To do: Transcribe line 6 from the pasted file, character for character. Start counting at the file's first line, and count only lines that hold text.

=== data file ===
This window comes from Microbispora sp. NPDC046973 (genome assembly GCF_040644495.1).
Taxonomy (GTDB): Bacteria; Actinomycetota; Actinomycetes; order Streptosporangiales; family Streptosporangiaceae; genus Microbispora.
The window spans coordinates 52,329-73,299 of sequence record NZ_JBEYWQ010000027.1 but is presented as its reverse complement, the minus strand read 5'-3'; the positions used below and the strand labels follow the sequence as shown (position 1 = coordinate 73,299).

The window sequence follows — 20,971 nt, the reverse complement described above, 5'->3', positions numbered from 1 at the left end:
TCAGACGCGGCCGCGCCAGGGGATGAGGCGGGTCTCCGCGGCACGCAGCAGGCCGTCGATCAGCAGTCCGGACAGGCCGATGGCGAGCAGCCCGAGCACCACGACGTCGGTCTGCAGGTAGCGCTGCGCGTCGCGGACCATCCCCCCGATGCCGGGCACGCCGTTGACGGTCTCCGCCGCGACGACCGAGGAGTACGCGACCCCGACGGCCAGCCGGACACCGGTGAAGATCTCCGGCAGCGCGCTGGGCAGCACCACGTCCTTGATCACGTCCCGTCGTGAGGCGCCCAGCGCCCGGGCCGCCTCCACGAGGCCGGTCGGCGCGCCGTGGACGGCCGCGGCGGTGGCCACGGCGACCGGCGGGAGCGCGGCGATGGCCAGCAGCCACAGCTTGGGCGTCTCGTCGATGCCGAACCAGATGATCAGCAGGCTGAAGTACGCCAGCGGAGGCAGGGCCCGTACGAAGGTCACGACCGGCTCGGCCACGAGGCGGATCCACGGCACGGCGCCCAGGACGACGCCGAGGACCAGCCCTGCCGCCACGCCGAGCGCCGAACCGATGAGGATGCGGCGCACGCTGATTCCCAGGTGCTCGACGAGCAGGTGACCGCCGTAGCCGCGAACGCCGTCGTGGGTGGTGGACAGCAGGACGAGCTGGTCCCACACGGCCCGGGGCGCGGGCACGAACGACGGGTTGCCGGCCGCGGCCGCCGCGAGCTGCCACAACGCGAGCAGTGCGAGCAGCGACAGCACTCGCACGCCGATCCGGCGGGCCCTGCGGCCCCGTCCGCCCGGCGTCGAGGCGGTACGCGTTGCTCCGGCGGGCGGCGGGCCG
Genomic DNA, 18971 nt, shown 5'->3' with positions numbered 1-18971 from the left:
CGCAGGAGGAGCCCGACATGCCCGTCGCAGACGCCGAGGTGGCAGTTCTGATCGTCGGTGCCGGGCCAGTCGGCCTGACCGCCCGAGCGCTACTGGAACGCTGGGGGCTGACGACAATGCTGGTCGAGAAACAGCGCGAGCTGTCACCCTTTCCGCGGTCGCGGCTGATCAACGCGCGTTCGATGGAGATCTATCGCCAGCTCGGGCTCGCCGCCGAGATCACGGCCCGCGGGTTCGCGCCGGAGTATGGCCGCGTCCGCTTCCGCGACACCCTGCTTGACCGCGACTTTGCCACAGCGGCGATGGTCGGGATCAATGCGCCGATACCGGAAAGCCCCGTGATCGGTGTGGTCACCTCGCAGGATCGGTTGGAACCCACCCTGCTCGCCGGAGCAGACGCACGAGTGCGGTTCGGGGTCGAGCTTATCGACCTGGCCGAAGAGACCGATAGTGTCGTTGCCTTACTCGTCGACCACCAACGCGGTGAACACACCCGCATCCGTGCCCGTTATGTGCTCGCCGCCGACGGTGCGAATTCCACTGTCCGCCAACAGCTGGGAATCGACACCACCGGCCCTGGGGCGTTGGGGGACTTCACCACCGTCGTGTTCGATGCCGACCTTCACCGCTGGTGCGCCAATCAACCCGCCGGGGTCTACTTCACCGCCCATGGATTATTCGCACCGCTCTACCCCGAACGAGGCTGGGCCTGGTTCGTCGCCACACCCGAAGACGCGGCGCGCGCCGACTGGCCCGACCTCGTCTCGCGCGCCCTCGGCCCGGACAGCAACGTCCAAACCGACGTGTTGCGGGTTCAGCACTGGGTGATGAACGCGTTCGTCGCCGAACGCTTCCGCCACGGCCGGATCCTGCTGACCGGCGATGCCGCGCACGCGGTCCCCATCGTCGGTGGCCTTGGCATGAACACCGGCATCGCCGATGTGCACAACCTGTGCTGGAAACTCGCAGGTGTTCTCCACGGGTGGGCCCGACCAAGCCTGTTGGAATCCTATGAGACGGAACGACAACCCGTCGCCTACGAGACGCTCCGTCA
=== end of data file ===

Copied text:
Genomic DNA, 18971 nt, shown 5'->3' with positions numbered 1-18971 from the left: